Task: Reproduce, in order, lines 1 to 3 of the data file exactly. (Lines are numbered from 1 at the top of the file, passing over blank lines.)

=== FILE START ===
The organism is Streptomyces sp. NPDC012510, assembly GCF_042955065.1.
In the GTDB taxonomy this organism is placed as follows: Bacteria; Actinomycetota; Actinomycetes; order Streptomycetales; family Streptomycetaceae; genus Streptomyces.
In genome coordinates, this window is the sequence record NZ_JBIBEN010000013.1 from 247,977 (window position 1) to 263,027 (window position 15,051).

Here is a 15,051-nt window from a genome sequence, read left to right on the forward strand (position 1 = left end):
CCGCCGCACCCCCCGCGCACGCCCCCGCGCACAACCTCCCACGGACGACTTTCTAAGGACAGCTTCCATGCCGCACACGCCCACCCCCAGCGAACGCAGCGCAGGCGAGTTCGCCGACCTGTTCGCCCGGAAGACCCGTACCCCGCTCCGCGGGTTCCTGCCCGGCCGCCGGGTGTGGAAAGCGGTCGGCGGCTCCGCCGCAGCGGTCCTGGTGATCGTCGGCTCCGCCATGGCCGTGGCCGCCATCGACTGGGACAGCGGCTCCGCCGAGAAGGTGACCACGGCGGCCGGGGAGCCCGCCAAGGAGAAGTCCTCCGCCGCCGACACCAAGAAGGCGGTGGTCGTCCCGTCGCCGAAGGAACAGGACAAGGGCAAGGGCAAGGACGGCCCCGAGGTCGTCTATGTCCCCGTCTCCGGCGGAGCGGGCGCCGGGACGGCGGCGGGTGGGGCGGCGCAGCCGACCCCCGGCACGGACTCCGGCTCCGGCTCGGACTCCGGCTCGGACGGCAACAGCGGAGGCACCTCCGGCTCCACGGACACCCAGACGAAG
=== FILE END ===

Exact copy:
The organism is Streptomyces sp. NPDC012510, assembly GCF_042955065.1.
In the GTDB taxonomy this organism is placed as follows: Bacteria; Actinomycetota; Actinomycetes; order Streptomycetales; family Streptomycetaceae; genus Streptomyces.
In genome coordinates, this window is the sequence record NZ_JBIBEN010000013.1 from 247,977 (window position 1) to 263,027 (window position 15,051).